BOjM Leaves Love For The Robots On Debut Video Single, “The Truth Of”

Vancouver songwriter Jenn Bojm embraces the spacious drift of details.

by Atsushi Ikeda

Photo by Marcus Jolly

A robot rises out of a lake at dusk and starts walking through weeds, tottering over logs and train tracks, looking for—what else?—true love. It’s not the first scene I saw in my mind’s eye when I listened to Vancouver artist BOjM aka Jenn Bojm’s new single “The Truth Of,” but then again, none of the tracks on her debut album, Battlestar, are easy to visualize. BOjM’s sound is all about the spacious drift of details.

“The Truth Of” stands tall with classically trained vocals that are light and airy and a menacing, rumbling bass throughout that will vibrate your senses. You can call it dream pop, sure, but your phone alarm is going off under the pillow. Either way, it’s good music to get lost in, so maybe that explains why Cameron MacLeod, the music video’s director, opted for this winsome robot-romance, shot partly in stop-motion and set in the wild.

Filmed in Vancouver, the video takes inspiration from the journeys people are willing to go on to find true love, and the signposts that guide them along the way. We spoke to MacLeod and Bojm to find out the truth behind “The Truth Of,” while learning the inspiration behind the video, the song, and their collaboration. 

How did this collaboration come about? Did you know of each other’s work beforehand or is this your first time collaborating?”

Cameron MacLeod: I’ve known Jenn through the China Cloud art/music/comedy community for nearly a decade and have worked with her partner Colin Cowan of Elastic Stars Productions on short films, sketch comedy videos and live performances at The HERO SHOW for even longer. Colin and I once had a baseball inspired improv show at Little Mountain Gallery called The Dugout where Jenn would come out as a different pop star each show and sing the national anthem. She absolutely nailed impressions of Christina Aguilera, Britney Spears, Celine Dion and Mariah Carey, which goes to show just how talented a vocalist she is. 

Jenn, you’ve mentioned in past interviews that your songs often start out as ‘gibberish improvisations.’ What got you to start writing that way?

Jenn Bojm: I used to write a lot more folk music. For that I would always write in advance. For other musical areas of my life I love improv and more of a sense of ‘play.’ I wanted to embrace that side of things for this project. It’s an approach I’m quite used to, but I went that way with a lot more songs on this record. I didn’t keep gibberish in per se, but listened back to what words or themes I could hear back and then crafted from them the lyrics for songs. 

You have also spoken about how some of your songs start as poems. Does this mean that you usually write the lyrics before the instrumentation?

JB: There are a couple of songs that I did pre-write as poems. So I just sort of pieced together different lyrical approaches.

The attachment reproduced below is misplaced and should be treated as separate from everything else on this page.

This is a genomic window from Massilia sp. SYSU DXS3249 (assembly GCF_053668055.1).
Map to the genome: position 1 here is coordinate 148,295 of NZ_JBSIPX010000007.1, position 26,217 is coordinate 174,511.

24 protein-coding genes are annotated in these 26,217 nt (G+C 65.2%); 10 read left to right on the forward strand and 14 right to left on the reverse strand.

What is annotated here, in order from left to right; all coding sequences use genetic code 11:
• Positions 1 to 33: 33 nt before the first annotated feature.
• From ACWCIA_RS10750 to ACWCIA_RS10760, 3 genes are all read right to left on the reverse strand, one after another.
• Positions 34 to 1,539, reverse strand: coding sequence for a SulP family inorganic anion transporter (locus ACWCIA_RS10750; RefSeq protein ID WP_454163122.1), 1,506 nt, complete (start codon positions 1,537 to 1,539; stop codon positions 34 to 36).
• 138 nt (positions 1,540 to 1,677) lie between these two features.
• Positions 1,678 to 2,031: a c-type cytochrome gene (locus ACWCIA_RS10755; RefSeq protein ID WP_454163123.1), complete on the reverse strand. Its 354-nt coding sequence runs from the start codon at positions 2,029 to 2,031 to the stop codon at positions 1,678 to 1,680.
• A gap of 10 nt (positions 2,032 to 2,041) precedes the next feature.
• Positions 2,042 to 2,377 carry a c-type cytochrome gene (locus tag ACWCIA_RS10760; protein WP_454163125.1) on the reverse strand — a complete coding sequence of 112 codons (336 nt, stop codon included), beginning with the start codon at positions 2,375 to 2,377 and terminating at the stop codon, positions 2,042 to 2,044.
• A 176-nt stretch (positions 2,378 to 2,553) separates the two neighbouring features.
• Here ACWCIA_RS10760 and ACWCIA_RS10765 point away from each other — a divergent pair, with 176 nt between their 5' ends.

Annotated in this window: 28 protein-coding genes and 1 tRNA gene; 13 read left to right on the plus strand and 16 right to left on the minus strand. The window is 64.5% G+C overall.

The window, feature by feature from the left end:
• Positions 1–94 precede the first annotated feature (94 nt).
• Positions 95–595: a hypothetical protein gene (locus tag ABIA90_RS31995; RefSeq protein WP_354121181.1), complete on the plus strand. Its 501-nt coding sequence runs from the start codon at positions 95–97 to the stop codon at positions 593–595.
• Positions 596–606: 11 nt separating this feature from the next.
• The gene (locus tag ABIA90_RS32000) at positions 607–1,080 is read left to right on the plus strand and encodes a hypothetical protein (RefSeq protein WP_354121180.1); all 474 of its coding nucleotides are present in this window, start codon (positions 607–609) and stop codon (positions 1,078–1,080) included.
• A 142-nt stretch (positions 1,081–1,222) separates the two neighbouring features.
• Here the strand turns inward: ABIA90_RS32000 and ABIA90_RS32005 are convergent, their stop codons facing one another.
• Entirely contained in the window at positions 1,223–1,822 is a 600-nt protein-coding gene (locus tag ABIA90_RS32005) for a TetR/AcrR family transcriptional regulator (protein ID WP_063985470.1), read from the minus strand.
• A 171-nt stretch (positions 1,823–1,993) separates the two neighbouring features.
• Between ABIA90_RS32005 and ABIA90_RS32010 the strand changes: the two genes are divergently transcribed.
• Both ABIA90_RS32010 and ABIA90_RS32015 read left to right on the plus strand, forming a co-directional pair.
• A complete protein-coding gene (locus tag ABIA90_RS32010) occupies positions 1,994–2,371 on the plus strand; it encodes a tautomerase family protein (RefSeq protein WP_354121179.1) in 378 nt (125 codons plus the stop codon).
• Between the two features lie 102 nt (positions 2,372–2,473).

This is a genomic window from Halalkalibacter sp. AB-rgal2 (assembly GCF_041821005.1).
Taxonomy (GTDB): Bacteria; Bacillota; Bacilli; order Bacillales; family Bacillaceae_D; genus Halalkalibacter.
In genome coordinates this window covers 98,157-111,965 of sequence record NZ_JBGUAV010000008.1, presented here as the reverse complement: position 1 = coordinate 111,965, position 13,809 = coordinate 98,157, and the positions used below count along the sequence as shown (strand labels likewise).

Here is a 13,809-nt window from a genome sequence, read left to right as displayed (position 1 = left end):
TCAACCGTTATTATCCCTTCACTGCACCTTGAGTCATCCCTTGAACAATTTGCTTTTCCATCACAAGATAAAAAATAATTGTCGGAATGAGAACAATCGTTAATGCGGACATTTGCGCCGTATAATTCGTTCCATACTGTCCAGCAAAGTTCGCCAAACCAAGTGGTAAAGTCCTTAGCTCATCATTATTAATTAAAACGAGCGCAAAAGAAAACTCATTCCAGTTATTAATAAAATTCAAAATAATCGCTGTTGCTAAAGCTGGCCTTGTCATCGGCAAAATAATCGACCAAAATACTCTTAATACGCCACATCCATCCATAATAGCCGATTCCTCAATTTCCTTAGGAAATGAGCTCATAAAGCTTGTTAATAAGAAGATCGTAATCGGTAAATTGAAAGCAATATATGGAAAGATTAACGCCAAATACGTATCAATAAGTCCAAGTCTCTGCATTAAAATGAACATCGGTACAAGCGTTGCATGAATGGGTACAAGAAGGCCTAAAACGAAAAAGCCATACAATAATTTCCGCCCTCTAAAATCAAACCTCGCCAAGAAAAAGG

What made you go with a true love narrative between stop-motion robots? Did you hear this song and immediately have that story in mind?

CM: My original concept for the video involved a girl’s doll coming to life and climbing out of a human-sized bed to find a robot that lived underneath it. They were then going to dance, fall in love, and fly off together, but when we were sourcing the doll, we came across the two robots and thought they were a great duo so I pitched this concept of the newer robot travelling to earth and going on a journey to find and rescue the old rusty robot who had been left behind. I also wanted to dabble with stop-motion and shoot something that was fun to make that would have me in exterior locations during the end of summer.

Jenn, you strike me as an artist who doesn’t care too much about genre. Do you think your future records will move as freely as Battlestar?”

JB: I would say you are correct in saying I don’t care too much about genre. That’s because I love so much music and like to embrace that as much as I can. So much of music is so interconnected so I also like to play with those connections. I do think I will integrate this improvised element and play in future records, but that’s not to say I won’t toy with other methods of writing too!

Where did you get your inspiration for the visuals?

CM: The visuals I selected for the green screen section at the end of the video are supposed to represent what it can feel like when falling in love or being reunited with someone after a long period of time, while also literally showing the robots lifting off and leaving earth to head home. The visuals themselves are Sun Ra inspired, created by Giorgio Magnanensi and provided by Colin Cowan. 

What are some of your favourite music videos and why?

CM: I love music videos that tell a story and don’t take themselves too seriously. Michel Gondry’s video for “Everlong” by the Foo Fighters is one of my favourites, as is “Body Movin” by the Beastie Boys, directed by MCA’s alias, Nathanial Hornblower. And although it’s a sci-fi drama and not comedic at all, the story and video for “Oh Baby” by LCD Soundsystem, directed by Rian Johnson, is incredible. 

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